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Found 5 results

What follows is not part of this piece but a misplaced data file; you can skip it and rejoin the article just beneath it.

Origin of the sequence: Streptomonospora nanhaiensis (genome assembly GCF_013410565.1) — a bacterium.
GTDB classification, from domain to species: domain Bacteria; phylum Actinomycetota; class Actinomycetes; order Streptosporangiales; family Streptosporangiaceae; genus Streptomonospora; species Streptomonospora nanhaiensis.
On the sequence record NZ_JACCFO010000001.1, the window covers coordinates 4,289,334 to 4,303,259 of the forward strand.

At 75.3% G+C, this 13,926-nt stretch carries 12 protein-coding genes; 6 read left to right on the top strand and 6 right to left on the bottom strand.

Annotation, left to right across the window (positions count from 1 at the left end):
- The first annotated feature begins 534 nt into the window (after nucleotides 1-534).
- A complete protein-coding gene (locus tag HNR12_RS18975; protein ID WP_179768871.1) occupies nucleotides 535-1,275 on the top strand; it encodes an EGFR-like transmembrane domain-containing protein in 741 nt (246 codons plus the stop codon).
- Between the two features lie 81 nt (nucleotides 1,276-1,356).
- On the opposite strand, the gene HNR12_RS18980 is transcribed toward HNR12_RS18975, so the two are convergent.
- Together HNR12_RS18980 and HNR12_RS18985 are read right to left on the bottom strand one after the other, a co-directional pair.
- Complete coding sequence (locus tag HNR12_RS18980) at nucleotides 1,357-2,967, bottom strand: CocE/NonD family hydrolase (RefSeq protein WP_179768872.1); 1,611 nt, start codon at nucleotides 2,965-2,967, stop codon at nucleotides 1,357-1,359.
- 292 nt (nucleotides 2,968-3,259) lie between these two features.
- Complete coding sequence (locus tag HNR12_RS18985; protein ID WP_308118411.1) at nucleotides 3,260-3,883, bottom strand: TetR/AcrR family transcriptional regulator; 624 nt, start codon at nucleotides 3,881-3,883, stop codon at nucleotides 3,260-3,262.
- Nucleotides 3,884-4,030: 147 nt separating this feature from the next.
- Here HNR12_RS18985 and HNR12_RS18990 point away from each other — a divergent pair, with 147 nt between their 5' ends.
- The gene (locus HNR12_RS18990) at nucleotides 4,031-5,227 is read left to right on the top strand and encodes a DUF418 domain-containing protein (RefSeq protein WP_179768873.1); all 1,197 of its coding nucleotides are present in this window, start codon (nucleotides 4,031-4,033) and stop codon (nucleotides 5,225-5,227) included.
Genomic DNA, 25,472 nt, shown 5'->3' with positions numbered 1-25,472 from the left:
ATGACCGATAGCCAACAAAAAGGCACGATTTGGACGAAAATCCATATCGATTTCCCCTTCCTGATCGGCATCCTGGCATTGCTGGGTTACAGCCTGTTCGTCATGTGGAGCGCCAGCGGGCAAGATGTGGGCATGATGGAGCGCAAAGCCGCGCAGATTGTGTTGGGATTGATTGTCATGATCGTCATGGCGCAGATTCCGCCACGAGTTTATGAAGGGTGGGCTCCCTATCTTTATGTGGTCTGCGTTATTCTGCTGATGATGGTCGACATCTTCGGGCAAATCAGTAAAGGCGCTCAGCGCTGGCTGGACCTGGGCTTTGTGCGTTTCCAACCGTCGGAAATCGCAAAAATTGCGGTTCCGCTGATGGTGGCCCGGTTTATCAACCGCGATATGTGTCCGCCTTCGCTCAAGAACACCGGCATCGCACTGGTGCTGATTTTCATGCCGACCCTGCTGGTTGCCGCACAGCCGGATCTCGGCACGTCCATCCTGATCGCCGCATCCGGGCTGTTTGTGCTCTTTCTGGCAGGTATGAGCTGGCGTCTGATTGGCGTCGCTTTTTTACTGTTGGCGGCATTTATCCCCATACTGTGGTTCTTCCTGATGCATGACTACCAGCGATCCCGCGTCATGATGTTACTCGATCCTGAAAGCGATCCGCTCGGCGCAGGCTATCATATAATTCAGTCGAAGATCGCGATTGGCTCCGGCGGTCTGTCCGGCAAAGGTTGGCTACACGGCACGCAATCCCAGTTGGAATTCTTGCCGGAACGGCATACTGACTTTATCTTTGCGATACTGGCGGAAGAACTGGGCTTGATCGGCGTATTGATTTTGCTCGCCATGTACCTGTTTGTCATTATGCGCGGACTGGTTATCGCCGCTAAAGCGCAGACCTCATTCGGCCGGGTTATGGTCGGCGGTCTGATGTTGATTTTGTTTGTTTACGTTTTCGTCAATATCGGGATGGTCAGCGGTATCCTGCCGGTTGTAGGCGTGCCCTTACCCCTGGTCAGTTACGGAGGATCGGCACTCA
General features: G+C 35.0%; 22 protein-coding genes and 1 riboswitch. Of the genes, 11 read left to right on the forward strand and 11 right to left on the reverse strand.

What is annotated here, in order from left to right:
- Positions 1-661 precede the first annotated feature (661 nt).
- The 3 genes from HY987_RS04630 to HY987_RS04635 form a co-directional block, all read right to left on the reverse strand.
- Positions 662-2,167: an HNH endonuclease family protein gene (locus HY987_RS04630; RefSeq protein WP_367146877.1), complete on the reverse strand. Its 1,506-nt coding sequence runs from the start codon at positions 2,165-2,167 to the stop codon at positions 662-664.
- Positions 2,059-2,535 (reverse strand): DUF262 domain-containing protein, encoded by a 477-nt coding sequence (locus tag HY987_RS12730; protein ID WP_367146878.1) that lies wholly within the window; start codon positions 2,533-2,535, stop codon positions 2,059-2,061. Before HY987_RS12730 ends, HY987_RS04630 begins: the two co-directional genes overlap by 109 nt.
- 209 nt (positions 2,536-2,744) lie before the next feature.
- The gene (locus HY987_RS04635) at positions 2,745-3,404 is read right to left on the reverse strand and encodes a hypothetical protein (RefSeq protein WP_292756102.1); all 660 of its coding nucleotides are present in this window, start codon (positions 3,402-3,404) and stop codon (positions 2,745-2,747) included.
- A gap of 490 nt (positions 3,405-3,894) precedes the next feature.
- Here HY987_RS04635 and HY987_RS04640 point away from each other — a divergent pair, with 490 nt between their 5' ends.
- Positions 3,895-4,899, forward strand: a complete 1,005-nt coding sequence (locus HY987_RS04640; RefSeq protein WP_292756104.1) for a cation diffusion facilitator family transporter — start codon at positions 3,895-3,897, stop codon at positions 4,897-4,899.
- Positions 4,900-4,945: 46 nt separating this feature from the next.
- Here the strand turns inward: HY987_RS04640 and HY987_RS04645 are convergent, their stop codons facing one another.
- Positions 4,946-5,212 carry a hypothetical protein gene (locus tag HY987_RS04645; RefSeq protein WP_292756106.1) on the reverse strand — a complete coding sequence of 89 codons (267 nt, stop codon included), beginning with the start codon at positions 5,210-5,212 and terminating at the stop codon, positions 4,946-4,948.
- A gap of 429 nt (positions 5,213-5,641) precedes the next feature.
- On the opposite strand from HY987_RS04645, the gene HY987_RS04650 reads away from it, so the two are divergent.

1. Ingredients: Meat: 3 to 4 lbs. of good quality Chuck Roast Hot sauce (I used Tapatio) Steak Seasoning (I used Kirkland) Ground coriander Ground chipotle pepper Veggies & Broth: Two green bell peppers (Chopped) One red bell peppers (Chopped) One yellow bell peppers (Chopped) 1 large red onion (Chopped) 1 large brown or yellow onion (Chopped) 1 large jalapeño (Diced) 1/4 cup of Worcestershire sauce 12 oz. of Guinness Extra Stout (or any good dark beer) Directions: Take meat and Sprinkle with hot sauce and rubbed down for even coverage. Now rub with steak seasoning, ground coriander and chipotle pepper for even coverage and to taste. Wrap up in plastic wrap and let rest in the fridge a minimum of 4 hours. (8 is better) Once rested, set up your kamado for indirect cooking and preheat to 250. Add a chunk of your favorite smoke wood and place meat on grill. Let it cook until the I.T. is 165 degrees. While the meat is cooking, cut up your veggies and place them in an aluminum chafing pan. Pour the Worcestershire sauce and the beer over the veggies. (You can add more chipotle powder to the veggies if you like) Once the meat I.T. has reached 165, remove it from the grill and place it in the pan on top of the veggies and tightly cover with aluminum foil. Return the chafing pan to your kamado and bump up the temperature to 325 to 350. Cook this until the meat I.T. has reached 210 degrees. Now remove the chafing pan from the kamado and remove the foil. Do a loose pull of the meat being very careful not to splash the hot liquid on yourself. Once you’re done pulling return the chafing pan to the kamado to reduce the liquid to your desired level. (I like mine fairly thick) Once the liquid reaches your desired level remove it from the kamado. Pull any larger pieces of meat to your desired size and it’s ready to use. (Step by step pictures of this process are below) I originally posted this cook as Chucky’s Nightmare. I have decided to post it as a recipe as well. I got the inspiration for this from “The Wolfe Pit” but since I wanted mine for Tacos I switched up a few ingredients. Start with a good Chuck Roast. Here are the rub ingredients. (Note: I would’ve used Cummin but I was out so I used Coriander instead. It turned out so good I’m not sure if I’ll change it.) My Chuck Roast was huge (6.3 lbs.) so I cut it in half. Rubbed it down with some hot sauce. Now with the steak seasoning, ground coriander and ground chipotle chili pepper. (I just eyeballed it) Wrap this up and rest a minimum of 4 hours. (Overnight would be better) Light up the kamado. Throw on the chuck once it reaches temperature (250) with some wood chunks. (I used Mesquite) Here are veggies to I used. Once I had chopped up the veggies I sprinkled on 1 tsp. of ground chipotle chili pepper. Then I poured in 1/4 cup of Worcestershire Sauce and 1 Stockyard Oatmeal Stout. (Guinness is used a lot but any dark beer will do) After the chuck roast had reached and internal temperature of 165 I placed it on the bed of veggies. I then covered the pan with foil and placed it back on the kamado along with some appetizers. I cranked up the temp to 325 and let it cook for another 2 hours. After 2 hours the IT was 209 so I removed the foil. And pulled it apart and let it cook for another hour to reduce the liquids. Here it is ready to eat. I warmed up some tortillas and proceeded to make tacos. And enjoyed them with a Stockyard Oatmeal Stout. Due to the Tapatio and chipotle powder the meat had a bit of a kick. As we ate our tacos my wife gave it a "this is awesome" comment. Now to understand exactly what that means you have to remember that she doesn't like red meat. (Or so she thinks) Every time I buy beef she asks me why. So if she said it was "awesome" you have to believe it.